What Increases the Hydrogen Ions in a Solution?

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Acids increase the number of hydrogen ions, which are symbolized as H+ in chemical formulas, in a solution. Stronger acids more readily donate their hydrogen ions, creating an unequal balance of ions. One example is hydrochloric acid, written as HCl, which completely dissociates in solution into hydrogen and chloride ions.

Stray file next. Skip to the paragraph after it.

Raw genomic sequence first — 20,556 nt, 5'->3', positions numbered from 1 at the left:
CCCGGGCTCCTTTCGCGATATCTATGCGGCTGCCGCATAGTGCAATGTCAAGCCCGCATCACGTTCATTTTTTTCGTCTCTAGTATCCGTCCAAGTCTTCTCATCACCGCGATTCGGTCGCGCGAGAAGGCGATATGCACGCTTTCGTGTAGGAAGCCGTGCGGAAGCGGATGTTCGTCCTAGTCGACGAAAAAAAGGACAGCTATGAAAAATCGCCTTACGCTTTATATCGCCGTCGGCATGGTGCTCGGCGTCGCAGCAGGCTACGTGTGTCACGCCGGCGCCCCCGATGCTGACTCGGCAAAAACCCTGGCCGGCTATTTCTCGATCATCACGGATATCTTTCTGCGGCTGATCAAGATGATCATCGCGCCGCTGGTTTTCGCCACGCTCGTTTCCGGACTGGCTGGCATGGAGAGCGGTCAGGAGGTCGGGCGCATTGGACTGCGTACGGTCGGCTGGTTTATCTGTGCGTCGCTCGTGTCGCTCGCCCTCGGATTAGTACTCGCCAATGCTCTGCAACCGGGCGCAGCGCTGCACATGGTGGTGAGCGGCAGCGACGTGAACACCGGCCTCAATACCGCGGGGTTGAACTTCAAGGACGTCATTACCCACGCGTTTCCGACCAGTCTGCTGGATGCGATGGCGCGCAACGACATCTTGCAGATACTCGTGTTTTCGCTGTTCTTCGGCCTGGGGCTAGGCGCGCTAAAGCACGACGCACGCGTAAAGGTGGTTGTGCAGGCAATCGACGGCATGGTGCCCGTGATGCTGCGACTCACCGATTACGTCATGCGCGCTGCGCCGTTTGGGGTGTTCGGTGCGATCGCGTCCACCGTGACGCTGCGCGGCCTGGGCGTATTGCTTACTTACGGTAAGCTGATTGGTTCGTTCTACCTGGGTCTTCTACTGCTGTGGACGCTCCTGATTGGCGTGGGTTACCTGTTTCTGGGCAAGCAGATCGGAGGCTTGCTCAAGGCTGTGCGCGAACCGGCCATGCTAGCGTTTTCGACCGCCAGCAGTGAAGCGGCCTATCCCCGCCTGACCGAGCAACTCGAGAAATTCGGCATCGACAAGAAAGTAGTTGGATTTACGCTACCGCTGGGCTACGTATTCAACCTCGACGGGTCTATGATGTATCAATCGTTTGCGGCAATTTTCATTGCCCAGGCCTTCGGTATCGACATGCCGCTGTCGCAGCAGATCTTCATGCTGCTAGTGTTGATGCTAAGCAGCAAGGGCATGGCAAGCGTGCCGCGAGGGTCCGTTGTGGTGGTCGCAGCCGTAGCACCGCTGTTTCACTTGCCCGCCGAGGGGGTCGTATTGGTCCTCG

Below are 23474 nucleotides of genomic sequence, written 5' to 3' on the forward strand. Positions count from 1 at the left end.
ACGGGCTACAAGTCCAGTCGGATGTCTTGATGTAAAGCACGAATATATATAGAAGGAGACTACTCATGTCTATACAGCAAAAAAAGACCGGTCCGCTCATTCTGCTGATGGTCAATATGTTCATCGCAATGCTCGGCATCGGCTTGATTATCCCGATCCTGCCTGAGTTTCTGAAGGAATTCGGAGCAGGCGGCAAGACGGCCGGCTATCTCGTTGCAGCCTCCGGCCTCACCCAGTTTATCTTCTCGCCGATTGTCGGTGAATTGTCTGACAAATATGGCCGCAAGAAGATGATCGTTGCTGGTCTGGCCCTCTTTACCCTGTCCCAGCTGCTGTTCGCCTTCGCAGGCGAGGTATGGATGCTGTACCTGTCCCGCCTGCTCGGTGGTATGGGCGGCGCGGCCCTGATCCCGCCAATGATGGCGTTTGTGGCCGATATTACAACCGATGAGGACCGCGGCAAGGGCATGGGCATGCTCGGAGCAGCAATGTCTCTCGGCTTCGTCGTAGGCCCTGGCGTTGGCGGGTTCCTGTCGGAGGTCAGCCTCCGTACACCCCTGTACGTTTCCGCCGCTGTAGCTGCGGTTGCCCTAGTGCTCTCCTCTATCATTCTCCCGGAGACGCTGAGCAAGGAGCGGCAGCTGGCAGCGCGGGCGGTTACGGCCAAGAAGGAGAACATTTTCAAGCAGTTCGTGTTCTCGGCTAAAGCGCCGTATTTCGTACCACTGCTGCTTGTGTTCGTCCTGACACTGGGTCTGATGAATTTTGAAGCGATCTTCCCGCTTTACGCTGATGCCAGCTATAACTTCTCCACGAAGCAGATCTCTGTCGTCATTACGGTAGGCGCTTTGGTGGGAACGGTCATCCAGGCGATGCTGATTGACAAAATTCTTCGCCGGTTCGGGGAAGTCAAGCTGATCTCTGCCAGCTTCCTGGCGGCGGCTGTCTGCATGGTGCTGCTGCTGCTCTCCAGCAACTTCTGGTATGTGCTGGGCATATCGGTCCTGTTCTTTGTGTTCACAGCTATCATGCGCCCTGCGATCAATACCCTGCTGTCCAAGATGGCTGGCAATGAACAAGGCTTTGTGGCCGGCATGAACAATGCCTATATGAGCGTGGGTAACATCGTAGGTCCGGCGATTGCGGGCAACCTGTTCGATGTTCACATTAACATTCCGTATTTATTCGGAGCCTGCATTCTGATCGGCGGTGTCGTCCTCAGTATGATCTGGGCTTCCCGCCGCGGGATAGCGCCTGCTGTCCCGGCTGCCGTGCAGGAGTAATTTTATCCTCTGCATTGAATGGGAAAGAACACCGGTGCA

In pure water, the ionization of a small percentage of water molecules spontaneously creates hydrogen ions when the molecules dissociate into an equal number of hydrogen and hydroxyl, or OH-, ions.

High concentrations of hydrogen ions produce a lower pH number. Acid solutions range in pH from 0 to a little less than 7.